Who designed your book? Did you have any influence did you have on the way it was presented in it's square format? Can you describe the creation and layout process?
I am very lucky to have a copy of Bruce Weber's 'O Rio De Janiero book. It has influenced me in so many ways. From the layout, to the story and the colors. It has just such a great vibe to it. I though a lot about this book when putting together Cadarve Exquis. I did 99% of the layout and directed Clément for the 1% that needed his help. I don't want to sound cocky, but this is MY BABY! And you know the saying, "If you want something done right...". Anyway, I wanted a certain rhythm in the layout, and as for the square format, it was just a natural way to go as far as formats.
Do you have a favorite "chapter" of your book? Which one and why? Which one is the most meaningful to you and which was the funnest to shoot? What is the story behind each?
I do have a few favorites. For instance the very first story Loose this Skin. It started this project on the right foot and I only used one pack of film, every shot was a winner. It motivated me and gave me the direction for the rest. I also really dig The Dark Night of My Soul story. It was shot with a duo-chrome film that was never released to the public and I lit the series only using 2 smart phones. Other stories like The Addictions I Get Lost In and Doppelgänger where fun to shoot because I used filters in front of the lens to double up the images and give them a bit of movement and blur. A very tricky soot, but I loved the challenge.
What projects, series, and exhibitions are you planning on working on after the dust settles on Cadarve Exquis? Have you started already?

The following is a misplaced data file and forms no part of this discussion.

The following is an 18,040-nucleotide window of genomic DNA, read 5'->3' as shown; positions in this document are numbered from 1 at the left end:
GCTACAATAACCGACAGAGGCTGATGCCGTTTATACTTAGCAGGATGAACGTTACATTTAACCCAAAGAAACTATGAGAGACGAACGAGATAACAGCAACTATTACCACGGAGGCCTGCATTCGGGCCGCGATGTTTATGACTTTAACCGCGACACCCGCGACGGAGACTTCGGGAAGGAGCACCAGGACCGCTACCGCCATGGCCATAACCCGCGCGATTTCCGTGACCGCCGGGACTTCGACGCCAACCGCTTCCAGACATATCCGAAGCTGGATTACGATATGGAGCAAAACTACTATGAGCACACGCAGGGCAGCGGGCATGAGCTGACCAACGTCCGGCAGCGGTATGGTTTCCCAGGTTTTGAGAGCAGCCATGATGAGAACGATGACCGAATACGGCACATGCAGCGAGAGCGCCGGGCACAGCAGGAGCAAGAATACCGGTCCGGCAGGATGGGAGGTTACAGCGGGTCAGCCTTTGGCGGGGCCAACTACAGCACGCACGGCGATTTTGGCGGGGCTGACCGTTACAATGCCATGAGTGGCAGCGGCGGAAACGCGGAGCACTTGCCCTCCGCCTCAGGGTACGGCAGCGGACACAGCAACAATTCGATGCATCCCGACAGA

I have ideas galore and so many stories that I want to illustrate. The one problem is a place to shoot them in. All of the stories in the book where shot at En Face, and alas En Face is no more. I have shot two new ideas in my buildings parking lot, it has interesting light and mood. Unfortunately, it is hard to do work there because, nudes in public... well, you get the picture.
Can you tell us about any other photographers, instant or otherwise, that you admire, respect, or inspire you?
I always recommend young photographers to study up on photo history. For me, it really is the most important part of art school. Once you know what has already been done you can borrow, change around, and twist things to your own perspective. I have many photographers that I admire, respect, and that inspire me. They are all from different schools of photography. To name a few: Lee Friedlander, Carlo Molino, Guy Bourdin, Duane Micheals, Chuck Close, and of course Bruce Weber. Oh and the great and sad to say, late, Ren Hang, a young and inspiring artist that took his life just a few months ago.
Anything else you would like to share with us?
Apart from my images, I guess I'd just like to say that the older I get, the wiser my mistakes are.
Thank you for your time Raul, it has been a pleasure talking to you!
The pleasure was all mine Michael!